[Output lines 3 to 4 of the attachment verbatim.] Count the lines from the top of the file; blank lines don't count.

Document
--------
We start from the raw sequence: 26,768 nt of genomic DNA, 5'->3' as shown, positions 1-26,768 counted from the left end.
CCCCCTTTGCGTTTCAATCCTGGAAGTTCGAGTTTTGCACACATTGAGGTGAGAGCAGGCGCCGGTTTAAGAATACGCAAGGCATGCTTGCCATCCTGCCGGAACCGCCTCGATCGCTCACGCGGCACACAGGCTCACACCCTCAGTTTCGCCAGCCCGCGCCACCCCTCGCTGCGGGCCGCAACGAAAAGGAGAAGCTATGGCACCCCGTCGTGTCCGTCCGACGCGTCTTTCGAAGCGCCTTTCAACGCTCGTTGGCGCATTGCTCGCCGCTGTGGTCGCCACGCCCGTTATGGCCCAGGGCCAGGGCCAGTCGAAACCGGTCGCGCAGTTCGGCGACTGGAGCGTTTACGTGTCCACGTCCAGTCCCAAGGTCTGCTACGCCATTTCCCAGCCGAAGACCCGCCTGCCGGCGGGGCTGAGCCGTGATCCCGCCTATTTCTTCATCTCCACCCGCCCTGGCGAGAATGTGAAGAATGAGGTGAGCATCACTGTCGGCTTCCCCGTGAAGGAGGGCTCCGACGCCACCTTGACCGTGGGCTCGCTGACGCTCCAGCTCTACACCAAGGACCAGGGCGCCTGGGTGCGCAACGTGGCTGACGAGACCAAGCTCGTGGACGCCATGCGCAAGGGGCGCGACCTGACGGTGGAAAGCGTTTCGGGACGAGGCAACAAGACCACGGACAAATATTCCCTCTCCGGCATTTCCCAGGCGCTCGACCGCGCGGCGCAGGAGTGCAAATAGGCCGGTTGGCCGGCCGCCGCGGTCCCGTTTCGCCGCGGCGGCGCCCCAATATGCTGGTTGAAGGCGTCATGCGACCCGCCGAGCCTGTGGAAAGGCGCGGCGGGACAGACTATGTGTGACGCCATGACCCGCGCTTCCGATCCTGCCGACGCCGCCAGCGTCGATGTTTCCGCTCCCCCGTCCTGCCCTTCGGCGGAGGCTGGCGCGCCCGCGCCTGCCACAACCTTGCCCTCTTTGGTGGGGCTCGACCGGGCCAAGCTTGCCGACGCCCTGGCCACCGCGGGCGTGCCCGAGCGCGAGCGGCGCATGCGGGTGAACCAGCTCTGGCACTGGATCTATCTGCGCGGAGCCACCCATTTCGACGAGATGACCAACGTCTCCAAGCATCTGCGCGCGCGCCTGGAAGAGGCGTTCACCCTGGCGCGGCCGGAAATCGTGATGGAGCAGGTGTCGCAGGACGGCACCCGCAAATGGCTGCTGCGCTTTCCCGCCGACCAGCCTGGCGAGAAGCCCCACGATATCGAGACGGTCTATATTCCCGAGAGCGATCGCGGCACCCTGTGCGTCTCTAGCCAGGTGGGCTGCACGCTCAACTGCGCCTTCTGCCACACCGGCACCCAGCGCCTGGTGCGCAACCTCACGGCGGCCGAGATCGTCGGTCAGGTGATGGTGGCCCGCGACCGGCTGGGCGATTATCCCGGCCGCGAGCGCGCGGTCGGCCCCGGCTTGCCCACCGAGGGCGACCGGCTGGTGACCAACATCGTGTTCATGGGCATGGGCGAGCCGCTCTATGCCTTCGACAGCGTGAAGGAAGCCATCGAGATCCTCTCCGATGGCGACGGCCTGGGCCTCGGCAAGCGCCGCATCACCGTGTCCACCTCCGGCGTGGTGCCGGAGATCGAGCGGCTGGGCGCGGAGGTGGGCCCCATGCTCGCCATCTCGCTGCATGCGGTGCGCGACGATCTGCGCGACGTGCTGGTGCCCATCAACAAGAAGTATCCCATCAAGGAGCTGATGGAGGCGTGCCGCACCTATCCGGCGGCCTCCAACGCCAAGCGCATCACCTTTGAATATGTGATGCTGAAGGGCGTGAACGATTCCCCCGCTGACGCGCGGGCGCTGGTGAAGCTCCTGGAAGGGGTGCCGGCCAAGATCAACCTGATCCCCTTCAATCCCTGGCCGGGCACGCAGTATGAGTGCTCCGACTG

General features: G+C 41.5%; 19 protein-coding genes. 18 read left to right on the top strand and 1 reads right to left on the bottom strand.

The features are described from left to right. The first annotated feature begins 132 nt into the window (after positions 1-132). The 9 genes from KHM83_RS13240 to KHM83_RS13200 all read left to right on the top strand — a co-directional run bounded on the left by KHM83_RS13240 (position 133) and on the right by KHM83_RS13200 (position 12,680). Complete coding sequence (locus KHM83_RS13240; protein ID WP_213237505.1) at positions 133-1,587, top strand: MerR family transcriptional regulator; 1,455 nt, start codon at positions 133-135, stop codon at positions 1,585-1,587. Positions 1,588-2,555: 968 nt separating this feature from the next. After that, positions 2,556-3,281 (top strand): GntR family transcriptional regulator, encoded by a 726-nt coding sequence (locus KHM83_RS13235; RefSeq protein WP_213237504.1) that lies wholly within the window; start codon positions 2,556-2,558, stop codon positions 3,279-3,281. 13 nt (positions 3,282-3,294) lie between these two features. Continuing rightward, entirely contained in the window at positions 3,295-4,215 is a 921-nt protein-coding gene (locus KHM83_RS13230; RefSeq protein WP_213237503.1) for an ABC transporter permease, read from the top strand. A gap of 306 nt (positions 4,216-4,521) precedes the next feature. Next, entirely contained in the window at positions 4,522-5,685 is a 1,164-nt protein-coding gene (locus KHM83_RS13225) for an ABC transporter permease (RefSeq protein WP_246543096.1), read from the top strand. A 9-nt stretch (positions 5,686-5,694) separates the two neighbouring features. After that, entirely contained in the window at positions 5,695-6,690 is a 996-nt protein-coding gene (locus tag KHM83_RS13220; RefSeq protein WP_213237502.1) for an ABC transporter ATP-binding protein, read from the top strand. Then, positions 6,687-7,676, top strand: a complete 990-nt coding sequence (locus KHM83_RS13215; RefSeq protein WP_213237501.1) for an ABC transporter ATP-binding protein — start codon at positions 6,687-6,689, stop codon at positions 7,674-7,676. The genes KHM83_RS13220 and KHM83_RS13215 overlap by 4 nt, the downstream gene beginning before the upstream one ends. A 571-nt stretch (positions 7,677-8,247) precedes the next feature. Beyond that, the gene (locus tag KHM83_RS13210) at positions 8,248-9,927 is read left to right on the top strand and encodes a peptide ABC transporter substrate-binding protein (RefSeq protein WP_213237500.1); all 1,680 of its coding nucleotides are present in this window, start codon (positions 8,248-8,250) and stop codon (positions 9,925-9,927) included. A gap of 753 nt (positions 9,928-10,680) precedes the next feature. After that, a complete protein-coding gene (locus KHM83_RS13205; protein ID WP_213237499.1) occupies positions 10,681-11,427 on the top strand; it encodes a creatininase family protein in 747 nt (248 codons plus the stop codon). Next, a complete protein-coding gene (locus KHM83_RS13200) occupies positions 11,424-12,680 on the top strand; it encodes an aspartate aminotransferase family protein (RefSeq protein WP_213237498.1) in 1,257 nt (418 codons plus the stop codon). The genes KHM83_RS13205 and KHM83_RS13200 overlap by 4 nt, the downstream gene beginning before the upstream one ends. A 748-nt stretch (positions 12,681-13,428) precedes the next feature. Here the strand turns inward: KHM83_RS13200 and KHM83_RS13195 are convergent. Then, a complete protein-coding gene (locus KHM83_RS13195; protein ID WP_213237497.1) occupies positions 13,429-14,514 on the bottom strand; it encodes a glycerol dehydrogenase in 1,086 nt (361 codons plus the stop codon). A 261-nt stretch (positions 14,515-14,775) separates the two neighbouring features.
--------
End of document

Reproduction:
General features: G+C 41.5%; 19 protein-coding genes. 18 read left to right on the top strand and 1 reads right to left on the bottom strand.

The features are described from left to right. The first annotated feature begins 132 nt into the window (after positions 1-132). The 9 genes from KHM83_RS13240 to KHM83_RS13200 all read left to right on the top strand — a co-directional run bounded on the left by KHM83_RS13240 (position 133) and on the right by KHM83_RS13200 (position 12,680). Complete coding sequence (locus KHM83_RS13240; protein ID WP_213237505.1) at positions 133-1,587, top strand: MerR family transcriptional regulator; 1,455 nt, start codon at positions 133-135, stop codon at positions 1,585-1,587. Positions 1,588-2,555: 968 nt separating this feature from the next. After that, positions 2,556-3,281 (top strand): GntR family transcriptional regulator, encoded by a 726-nt coding sequence (locus KHM83_RS13235; RefSeq protein WP_213237504.1) that lies wholly within the window; start codon positions 2,556-2,558, stop codon positions 3,279-3,281. 13 nt (positions 3,282-3,294) lie between these two features. Continuing rightward, entirely contained in the window at positions 3,295-4,215 is a 921-nt protein-coding gene (locus KHM83_RS13230; RefSeq protein WP_213237503.1) for an ABC transporter permease, read from the top strand. A gap of 306 nt (positions 4,216-4,521) precedes the next feature. Next, entirely contained in the window at positions 4,522-5,685 is a 1,164-nt protein-coding gene (locus KHM83_RS13225) for an ABC transporter permease (RefSeq protein WP_246543096.1), read from the top strand. A 9-nt stretch (positions 5,686-5,694) separates the two neighbouring features. After that, entirely contained in the window at positions 5,695-6,690 is a 996-nt protein-coding gene (locus tag KHM83_RS13220; RefSeq protein WP_213237502.1) for an ABC transporter ATP-binding protein, read from the top strand. Then, positions 6,687-7,676, top strand: a complete 990-nt coding sequence (locus KHM83_RS13215; RefSeq protein WP_213237501.1) for an ABC transporter ATP-binding protein — start codon at positions 6,687-6,689, stop codon at positions 7,674-7,676. The genes KHM83_RS13220 and KHM83_RS13215 overlap by 4 nt, the downstream gene beginning before the upstream one ends. A 571-nt stretch (positions 7,677-8,247) precedes the next feature. Beyond that, the gene (locus tag KHM83_RS13210) at positions 8,248-9,927 is read left to right on the top strand and encodes a peptide ABC transporter substrate-binding protein (RefSeq protein WP_213237500.1); all 1,680 of its coding nucleotides are present in this window, start codon (positions 8,248-8,250) and stop codon (positions 9,925-9,927) included. A gap of 753 nt (positions 9,928-10,680) precedes the next feature. After that, a complete protein-coding gene (locus KHM83_RS13205; protein ID WP_213237499.1) occupies positions 10,681-11,427 on the top strand; it encodes a creatininase family protein in 747 nt (248 codons plus the stop codon). Next, a complete protein-coding gene (locus KHM83_RS13200) occupies positions 11,424-12,680 on the top strand; it encodes an aspartate aminotransferase family protein (RefSeq protein WP_213237498.1) in 1,257 nt (418 codons plus the stop codon). The genes KHM83_RS13205 and KHM83_RS13200 overlap by 4 nt, the downstream gene beginning before the upstream one ends. A 748-nt stretch (positions 12,681-13,428) precedes the next feature. Here the strand turns inward: KHM83_RS13200 and KHM83_RS13195 are convergent. Then, a complete protein-coding gene (locus KHM83_RS13195; protein ID WP_213237497.1) occupies positions 13,429-14,514 on the bottom strand; it encodes a glycerol dehydrogenase in 1,086 nt (361 codons plus the stop codon). A 261-nt stretch (positions 14,515-14,775) separates the two neighbouring features.